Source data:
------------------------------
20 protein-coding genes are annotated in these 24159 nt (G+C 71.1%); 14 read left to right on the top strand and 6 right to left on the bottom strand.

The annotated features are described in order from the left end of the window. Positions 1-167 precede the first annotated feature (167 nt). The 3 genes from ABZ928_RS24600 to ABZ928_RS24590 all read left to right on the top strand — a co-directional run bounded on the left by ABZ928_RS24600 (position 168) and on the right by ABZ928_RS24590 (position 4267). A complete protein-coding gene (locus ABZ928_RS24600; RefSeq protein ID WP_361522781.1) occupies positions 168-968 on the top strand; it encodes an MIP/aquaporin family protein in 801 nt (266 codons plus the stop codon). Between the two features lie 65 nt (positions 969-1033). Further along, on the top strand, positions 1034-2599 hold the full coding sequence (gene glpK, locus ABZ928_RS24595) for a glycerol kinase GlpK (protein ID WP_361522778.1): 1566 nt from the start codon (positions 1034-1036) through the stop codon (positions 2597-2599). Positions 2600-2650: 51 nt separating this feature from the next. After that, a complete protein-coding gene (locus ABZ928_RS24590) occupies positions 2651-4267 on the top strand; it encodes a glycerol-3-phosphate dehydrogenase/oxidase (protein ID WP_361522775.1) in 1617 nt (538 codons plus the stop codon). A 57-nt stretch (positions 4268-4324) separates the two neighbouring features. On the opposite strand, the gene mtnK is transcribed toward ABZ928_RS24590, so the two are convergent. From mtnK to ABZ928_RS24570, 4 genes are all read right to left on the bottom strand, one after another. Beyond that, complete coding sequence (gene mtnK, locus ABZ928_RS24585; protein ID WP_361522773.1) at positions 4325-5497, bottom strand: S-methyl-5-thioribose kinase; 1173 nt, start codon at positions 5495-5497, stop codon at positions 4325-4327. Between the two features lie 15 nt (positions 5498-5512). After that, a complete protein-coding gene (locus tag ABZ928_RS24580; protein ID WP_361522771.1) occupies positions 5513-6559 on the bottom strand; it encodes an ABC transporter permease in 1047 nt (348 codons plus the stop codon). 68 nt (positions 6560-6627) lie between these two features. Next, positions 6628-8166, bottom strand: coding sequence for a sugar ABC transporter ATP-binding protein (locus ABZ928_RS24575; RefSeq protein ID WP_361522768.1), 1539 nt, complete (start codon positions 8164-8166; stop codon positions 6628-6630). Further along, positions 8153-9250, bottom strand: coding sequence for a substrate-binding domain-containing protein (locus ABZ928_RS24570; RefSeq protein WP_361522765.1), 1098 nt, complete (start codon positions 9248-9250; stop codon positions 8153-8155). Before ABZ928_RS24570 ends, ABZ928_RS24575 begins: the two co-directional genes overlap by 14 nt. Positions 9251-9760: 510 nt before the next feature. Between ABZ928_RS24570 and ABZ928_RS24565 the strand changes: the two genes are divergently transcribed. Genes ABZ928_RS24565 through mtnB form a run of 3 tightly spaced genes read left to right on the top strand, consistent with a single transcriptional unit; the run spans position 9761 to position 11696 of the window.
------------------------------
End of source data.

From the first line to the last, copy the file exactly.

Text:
20 protein-coding genes are annotated in these 24159 nt (G+C 71.1%); 14 read left to right on the top strand and 6 right to left on the bottom strand.

The annotated features are described in order from the left end of the window. Positions 1-167 precede the first annotated feature (167 nt). The 3 genes from ABZ928_RS24600 to ABZ928_RS24590 all read left to right on the top strand — a co-directional run bounded on the left by ABZ928_RS24600 (position 168) and on the right by ABZ928_RS24590 (position 4267). A complete protein-coding gene (locus ABZ928_RS24600; RefSeq protein ID WP_361522781.1) occupies positions 168-968 on the top strand; it encodes an MIP/aquaporin family protein in 801 nt (266 codons plus the stop codon). Between the two features lie 65 nt (positions 969-1033). Further along, on the top strand, positions 1034-2599 hold the full coding sequence (gene glpK, locus ABZ928_RS24595) for a glycerol kinase GlpK (protein ID WP_361522778.1): 1566 nt from the start codon (positions 1034-1036) through the stop codon (positions 2597-2599). Positions 2600-2650: 51 nt separating this feature from the next. After that, a complete protein-coding gene (locus ABZ928_RS24590) occupies positions 2651-4267 on the top strand; it encodes a glycerol-3-phosphate dehydrogenase/oxidase (protein ID WP_361522775.1) in 1617 nt (538 codons plus the stop codon). A 57-nt stretch (positions 4268-4324) separates the two neighbouring features. On the opposite strand, the gene mtnK is transcribed toward ABZ928_RS24590, so the two are convergent. From mtnK to ABZ928_RS24570, 4 genes are all read right to left on the bottom strand, one after another. Beyond that, complete coding sequence (gene mtnK, locus ABZ928_RS24585; protein ID WP_361522773.1) at positions 4325-5497, bottom strand: S-methyl-5-thioribose kinase; 1173 nt, start codon at positions 5495-5497, stop codon at positions 4325-4327. Between the two features lie 15 nt (positions 5498-5512). After that, a complete protein-coding gene (locus tag ABZ928_RS24580; protein ID WP_361522771.1) occupies positions 5513-6559 on the bottom strand; it encodes an ABC transporter permease in 1047 nt (348 codons plus the stop codon). 68 nt (positions 6560-6627) lie between these two features. Next, positions 6628-8166, bottom strand: coding sequence for a sugar ABC transporter ATP-binding protein (locus ABZ928_RS24575; RefSeq protein ID WP_361522768.1), 1539 nt, complete (start codon positions 8164-8166; stop codon positions 6628-6630). Further along, positions 8153-9250, bottom strand: coding sequence for a substrate-binding domain-containing protein (locus ABZ928_RS24570; RefSeq protein WP_361522765.1), 1098 nt, complete (start codon positions 9248-9250; stop codon positions 8153-8155). Before ABZ928_RS24570 ends, ABZ928_RS24575 begins: the two co-directional genes overlap by 14 nt. Positions 9251-9760: 510 nt before the next feature. Between ABZ928_RS24570 and ABZ928_RS24565 the strand changes: the two genes are divergently transcribed. Genes ABZ928_RS24565 through mtnB form a run of 3 tightly spaced genes read left to right on the top strand, consistent with a single transcriptional unit; the run spans position 9761 to position 11696 of the window.